As many as 23 million people in the UK could be struggling with poor mental wellbeing as a result of the COVID-19 pandemic, a poll suggests.
And employers have been urged to do more to support the mental health of their staff during the crisis.
The research, carried out by not-for-profit healthcare provider Benenden Health, showed that 35% of people are thought to be struggling with their mental wellbeing as a result of the pandemic.
Many say that support from employers could help ease the stress they are experiencing day-to-day.
The poll of more than 1,000 people found that nearly one in five who are experiencing poor mental wellbeing said work is causing them the most stress in their daily lives, with 11% concerned about losing their job and 8% stressed by their workload.
Having children at home was also identified as a key stress factor, with more than half (58%) of parents whose mental wellbeing has been negatively impacted by the pandemic saying balancing working from home and childcare was having an impact.
More than one in ten (11%) parents who said their mental wellbeing had been negatively impacted by the pandemic said their employer is not being understanding of the requirements of working with children at home, leading to added pressure about professional performance as well as being “a good parent”.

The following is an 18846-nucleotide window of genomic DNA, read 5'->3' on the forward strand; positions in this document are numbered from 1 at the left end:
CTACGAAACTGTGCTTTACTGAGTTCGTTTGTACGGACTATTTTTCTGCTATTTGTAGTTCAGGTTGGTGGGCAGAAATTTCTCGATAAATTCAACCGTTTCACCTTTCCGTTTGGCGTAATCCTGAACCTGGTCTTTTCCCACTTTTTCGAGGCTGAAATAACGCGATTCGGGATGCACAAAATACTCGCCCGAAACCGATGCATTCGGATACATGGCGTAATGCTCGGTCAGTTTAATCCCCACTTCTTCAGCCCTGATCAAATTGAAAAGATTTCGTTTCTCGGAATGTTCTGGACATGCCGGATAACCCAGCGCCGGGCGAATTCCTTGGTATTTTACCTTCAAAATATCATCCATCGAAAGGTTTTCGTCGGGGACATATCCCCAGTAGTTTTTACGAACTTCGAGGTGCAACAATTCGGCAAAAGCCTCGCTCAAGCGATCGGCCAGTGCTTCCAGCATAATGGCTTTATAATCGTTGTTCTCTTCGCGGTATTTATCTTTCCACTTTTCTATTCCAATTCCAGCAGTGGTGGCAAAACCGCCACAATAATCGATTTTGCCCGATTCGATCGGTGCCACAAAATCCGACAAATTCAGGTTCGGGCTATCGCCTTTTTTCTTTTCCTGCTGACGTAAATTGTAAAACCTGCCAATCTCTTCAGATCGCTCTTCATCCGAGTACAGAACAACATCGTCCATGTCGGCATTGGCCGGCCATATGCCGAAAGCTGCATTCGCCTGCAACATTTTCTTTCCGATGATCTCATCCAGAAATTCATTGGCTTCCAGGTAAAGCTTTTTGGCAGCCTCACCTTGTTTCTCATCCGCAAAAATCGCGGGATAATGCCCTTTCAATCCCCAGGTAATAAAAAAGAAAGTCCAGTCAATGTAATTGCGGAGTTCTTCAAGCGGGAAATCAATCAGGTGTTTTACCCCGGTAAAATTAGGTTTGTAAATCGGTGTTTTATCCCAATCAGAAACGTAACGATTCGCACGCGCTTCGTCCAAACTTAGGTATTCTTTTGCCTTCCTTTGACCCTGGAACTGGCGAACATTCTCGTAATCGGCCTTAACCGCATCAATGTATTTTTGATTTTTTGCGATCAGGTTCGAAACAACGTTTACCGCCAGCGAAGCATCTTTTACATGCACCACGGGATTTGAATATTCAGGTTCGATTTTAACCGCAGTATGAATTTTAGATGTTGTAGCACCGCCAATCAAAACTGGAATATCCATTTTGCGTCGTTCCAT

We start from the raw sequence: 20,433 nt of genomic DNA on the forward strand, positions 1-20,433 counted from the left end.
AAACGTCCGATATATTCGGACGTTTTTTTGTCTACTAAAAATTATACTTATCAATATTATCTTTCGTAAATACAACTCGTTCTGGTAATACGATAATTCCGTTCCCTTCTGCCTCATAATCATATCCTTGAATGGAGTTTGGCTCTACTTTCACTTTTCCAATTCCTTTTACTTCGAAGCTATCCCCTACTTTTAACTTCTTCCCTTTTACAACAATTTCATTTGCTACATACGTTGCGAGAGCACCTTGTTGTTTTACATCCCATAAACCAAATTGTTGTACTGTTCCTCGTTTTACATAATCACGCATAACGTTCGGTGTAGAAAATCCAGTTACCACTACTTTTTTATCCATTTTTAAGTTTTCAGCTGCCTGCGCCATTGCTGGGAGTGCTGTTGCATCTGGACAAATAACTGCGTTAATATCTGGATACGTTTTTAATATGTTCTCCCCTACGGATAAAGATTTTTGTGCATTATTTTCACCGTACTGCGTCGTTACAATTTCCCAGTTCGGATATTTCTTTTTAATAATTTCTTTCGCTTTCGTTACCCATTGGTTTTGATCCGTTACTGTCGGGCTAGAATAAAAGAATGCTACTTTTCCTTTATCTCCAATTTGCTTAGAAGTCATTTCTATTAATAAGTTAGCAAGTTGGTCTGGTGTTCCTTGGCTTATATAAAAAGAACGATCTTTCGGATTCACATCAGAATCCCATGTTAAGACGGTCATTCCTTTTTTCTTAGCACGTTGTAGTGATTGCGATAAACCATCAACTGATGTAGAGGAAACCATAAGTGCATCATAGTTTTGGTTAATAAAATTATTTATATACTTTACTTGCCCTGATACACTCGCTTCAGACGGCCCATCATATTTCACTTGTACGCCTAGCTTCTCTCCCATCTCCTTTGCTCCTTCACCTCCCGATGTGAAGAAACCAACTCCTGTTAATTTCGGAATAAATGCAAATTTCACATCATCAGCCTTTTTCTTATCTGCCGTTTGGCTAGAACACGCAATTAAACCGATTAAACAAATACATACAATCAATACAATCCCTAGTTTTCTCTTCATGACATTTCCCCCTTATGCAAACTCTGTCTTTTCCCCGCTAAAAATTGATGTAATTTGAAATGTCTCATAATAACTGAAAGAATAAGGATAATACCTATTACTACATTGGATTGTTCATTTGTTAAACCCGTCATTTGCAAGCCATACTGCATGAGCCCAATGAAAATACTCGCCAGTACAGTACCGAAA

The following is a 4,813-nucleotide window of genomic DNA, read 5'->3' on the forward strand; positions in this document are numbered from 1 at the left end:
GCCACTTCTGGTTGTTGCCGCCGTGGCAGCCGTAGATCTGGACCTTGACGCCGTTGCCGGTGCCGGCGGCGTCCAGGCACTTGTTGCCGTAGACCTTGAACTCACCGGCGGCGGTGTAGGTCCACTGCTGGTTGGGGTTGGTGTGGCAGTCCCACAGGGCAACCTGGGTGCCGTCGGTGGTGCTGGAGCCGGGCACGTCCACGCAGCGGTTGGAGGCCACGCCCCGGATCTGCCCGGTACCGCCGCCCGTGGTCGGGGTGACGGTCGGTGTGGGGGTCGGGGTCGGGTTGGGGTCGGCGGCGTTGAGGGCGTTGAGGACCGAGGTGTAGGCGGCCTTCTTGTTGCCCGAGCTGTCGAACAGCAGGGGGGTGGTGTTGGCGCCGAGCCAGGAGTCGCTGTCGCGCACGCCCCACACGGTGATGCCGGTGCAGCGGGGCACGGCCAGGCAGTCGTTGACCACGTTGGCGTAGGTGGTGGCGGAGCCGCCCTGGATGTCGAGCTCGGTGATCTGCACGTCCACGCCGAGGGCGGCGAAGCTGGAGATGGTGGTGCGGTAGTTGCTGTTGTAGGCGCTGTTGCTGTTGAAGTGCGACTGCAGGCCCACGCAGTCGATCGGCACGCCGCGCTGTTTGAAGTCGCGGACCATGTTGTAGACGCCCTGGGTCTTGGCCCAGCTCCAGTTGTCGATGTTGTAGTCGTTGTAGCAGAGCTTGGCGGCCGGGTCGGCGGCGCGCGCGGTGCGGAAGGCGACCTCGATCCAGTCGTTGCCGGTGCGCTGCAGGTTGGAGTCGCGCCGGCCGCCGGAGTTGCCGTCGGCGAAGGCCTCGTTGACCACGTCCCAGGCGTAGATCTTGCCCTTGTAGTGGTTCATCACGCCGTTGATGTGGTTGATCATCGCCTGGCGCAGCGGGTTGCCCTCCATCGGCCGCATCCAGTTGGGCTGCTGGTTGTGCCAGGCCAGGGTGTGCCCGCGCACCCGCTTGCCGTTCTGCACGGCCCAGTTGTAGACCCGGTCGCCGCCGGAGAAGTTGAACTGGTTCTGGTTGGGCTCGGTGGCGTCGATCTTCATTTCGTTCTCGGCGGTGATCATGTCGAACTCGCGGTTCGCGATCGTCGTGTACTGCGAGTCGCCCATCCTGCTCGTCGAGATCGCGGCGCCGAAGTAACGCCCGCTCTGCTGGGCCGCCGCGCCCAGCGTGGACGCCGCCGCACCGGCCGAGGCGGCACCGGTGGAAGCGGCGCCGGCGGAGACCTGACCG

More than a third of those surveyed (38%) said support from their employer would help with their poor mental wellbeing, and nearly a quarter of respondents said this would be improved if they knew their job was safe (22%).
Cheryl Lythgoe, Head Matron at Benenden Health, said: “While it’s not surprising to see the effect the COVID-19 pandemic has had upon the mental health of the UK public, what is surprising is that businesses are missing the opportunity to take taking simple steps to help support their workforces and protect positive wellbeing at a time when many people are struggling.
“It’s harder to identify issues when teams are working remotely, on furlough or social distancing, so taking the time to check in with team members, holding regular video calls and company updates, and keeping people informed will go a long way in promoting positive mental health. We also recommend encouraging staff to take regular screen breaks, get exercise within the government guidance, and promote a clear work-life balance to help reduce stress.”
The research is available to download here.